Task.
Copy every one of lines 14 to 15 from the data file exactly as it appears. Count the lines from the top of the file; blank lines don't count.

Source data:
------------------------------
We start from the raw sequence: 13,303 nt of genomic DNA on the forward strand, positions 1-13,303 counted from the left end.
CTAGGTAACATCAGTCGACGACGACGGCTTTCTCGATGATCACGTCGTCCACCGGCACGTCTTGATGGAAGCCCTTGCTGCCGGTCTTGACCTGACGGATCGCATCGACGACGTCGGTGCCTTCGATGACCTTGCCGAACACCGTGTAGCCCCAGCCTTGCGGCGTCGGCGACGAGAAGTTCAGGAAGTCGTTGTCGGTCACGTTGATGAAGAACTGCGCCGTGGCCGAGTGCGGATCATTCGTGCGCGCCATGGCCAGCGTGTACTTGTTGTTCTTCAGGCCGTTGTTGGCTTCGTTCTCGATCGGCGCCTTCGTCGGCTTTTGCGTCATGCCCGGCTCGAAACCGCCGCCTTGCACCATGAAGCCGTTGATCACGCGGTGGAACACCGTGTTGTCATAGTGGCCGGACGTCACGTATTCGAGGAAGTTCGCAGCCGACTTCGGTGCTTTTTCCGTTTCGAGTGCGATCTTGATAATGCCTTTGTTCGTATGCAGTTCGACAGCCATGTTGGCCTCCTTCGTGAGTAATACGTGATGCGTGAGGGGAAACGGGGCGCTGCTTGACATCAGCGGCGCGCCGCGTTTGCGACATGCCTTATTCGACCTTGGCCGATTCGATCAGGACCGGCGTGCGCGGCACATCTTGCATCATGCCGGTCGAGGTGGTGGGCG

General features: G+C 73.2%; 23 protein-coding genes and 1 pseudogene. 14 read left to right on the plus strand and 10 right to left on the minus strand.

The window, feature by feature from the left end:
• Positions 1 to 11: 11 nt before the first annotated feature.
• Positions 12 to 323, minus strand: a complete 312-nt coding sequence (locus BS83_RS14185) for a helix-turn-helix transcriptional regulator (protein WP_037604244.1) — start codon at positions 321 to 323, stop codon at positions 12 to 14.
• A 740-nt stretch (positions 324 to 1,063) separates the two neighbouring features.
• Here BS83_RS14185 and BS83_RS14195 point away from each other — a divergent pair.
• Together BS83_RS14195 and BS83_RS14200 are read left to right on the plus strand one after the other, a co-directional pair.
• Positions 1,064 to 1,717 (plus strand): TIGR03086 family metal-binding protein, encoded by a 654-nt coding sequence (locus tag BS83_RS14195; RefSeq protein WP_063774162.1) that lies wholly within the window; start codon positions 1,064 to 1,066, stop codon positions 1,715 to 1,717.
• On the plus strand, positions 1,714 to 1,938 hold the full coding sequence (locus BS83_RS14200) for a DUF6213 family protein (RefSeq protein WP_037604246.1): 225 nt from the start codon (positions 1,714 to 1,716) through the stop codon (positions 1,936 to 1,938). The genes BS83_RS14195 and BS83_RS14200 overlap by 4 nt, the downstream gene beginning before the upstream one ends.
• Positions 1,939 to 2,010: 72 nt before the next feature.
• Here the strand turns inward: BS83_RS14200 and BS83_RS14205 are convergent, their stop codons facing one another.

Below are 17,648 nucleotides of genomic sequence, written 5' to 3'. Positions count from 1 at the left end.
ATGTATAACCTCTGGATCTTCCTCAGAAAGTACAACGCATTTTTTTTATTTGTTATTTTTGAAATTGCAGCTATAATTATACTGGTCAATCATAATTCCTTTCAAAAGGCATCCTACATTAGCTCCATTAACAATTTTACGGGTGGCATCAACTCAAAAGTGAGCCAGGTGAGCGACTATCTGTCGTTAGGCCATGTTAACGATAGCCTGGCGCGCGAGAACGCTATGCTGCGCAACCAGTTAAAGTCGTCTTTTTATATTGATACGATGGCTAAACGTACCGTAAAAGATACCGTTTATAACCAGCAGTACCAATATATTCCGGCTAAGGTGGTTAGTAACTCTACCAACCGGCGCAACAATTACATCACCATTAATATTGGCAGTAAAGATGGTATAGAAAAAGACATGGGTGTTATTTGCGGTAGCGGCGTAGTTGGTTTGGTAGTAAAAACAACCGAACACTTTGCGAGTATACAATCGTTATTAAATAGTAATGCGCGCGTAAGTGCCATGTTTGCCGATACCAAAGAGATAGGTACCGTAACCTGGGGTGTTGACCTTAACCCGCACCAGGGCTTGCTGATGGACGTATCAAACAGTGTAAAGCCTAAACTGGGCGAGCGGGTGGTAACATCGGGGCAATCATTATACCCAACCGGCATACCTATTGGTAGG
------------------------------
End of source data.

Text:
Below are 17,648 nucleotides of genomic sequence, written 5' to 3'. Positions count from 1 at the left end.
ATGTATAACCTCTGGATCTTCCTCAGAAAGTACAACGCATTTTTTTTATTTGTTATTTTTGAAATTGCAGCTATAATTATACTGGTCAATCATAATTCCTTTCAAAAGGCATCCTACATTAGCTCCATTAACAATTTTACGGGTGGCATCAACTCAAAAGTGAGCCAGGTGAGCGACTATCTGTCGTTAGGCCATGTTAACGATAGCCTGGCGCGCGAGAACGCTATGCTGCGCAACCAGTTAAAGTCGTCTTTTTATATTGATACGATGGCTAAACGTACCGTAAAAGATACCGTTTATAACCAGCAGTACCAATATATTCCGGCTAAGGTGGTTAGTAACTCTACCAACCGGCGCAACAATTACATCACCATTAATATTGGCAGTAAAGATGGTATAGAAAAAGACATGGGTGTTATTTGCGGTAGCGGCGTAGTTGGTTTGGTAGTAAAAACAACCGAACACTTTGCGAGTATACAATCGTTATTAAATAGTAATGCGCGCGTAAGTGCCATGTTTGCCGATACCAAAGAGATAGGTACCGTAACCTGGGGTGTTGACCTTAACCCGCACCAGGGCTTGCTGATGGACGTATCAAACAGTGTAAAGCCTAAACTGGGCGAGCGGGTGGTAACATCGGGGCAATCATTATACCCAACCGGCATACCTATTGGTAGG